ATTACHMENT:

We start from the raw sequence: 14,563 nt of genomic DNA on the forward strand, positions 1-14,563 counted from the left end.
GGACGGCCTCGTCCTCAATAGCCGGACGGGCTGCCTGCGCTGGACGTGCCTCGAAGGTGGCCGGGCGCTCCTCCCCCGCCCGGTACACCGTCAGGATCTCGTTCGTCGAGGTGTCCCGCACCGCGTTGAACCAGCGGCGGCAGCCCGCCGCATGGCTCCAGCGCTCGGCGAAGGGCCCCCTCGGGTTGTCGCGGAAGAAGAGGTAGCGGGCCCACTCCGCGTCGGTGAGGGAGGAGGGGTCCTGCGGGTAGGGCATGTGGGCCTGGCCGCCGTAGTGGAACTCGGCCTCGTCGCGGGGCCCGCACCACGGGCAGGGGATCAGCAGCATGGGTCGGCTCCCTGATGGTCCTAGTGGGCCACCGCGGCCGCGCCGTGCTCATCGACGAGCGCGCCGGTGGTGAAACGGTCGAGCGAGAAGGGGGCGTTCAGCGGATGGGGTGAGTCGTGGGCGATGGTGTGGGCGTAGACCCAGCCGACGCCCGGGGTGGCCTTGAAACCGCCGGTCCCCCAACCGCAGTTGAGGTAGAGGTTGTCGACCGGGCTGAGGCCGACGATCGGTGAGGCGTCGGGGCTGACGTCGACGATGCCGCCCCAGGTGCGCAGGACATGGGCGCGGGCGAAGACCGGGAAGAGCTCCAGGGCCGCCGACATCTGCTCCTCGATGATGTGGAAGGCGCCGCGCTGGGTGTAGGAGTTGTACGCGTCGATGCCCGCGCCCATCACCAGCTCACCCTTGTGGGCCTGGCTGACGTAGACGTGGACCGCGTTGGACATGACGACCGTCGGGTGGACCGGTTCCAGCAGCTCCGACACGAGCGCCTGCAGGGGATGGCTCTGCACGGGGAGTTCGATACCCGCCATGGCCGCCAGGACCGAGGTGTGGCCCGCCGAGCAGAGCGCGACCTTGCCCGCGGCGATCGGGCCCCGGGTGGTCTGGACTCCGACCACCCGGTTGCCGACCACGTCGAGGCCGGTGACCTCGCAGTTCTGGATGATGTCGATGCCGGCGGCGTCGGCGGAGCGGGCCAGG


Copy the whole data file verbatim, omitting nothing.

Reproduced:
We start from the raw sequence: 14,563 nt of genomic DNA on the forward strand, positions 1-14,563 counted from the left end.
GGACGGCCTCGTCCTCAATAGCCGGACGGGCTGCCTGCGCTGGACGTGCCTCGAAGGTGGCCGGGCGCTCCTCCCCCGCCCGGTACACCGTCAGGATCTCGTTCGTCGAGGTGTCCCGCACCGCGTTGAACCAGCGGCGGCAGCCCGCCGCATGGCTCCAGCGCTCGGCGAAGGGCCCCCTCGGGTTGTCGCGGAAGAAGAGGTAGCGGGCCCACTCCGCGTCGGTGAGGGAGGAGGGGTCCTGCGGGTAGGGCATGTGGGCCTGGCCGCCGTAGTGGAACTCGGCCTCGTCGCGGGGCCCGCACCACGGGCAGGGGATCAGCAGCATGGGTCGGCTCCCTGATGGTCCTAGTGGGCCACCGCGGCCGCGCCGTGCTCATCGACGAGCGCGCCGGTGGTGAAACGGTCGAGCGAGAAGGGGGCGTTCAGCGGATGGGGTGAGTCGTGGGCGATGGTGTGGGCGTAGACCCAGCCGACGCCCGGGGTGGCCTTGAAACCGCCGGTCCCCCAACCGCAGTTGAGGTAGAGGTTGTCGACCGGGCTGAGGCCGACGATCGGTGAGGCGTCGGGGCTGACGTCGACGATGCCGCCCCAGGTGCGCAGGACATGGGCGCGGGCGAAGACCGGGAAGAGCTCCAGGGCCGCCGACATCTGCTCCTCGATGATGTGGAAGGCGCCGCGCTGGGTGTAGGAGTTGTACGCGTCGATGCCCGCGCCCATCACCAGCTCACCCTTGTGGGCCTGGCTGACGTAGACGTGGACCGCGTTGGACATGACGACCGTCGGGTGGACCGGTTCCAGCAGCTCCGACACGAGCGCCTGCAGGGGATGGCTCTGCACGGGGAGTTCGATACCCGCCATGGCCGCCAGGACCGAGGTGTGGCCCGCCGAGCAGAGCGCGACCTTGCCCGCGGCGATCGGGCCCCGGGTGGTCTGGACTCCGACCACCCGGTTGCCGACCACGTCGAGGCCGGTGACCTCGCAGTTCTGGATGATGTCGATGCCGGCGGCGTCGGCGGAGCGGGCCAGG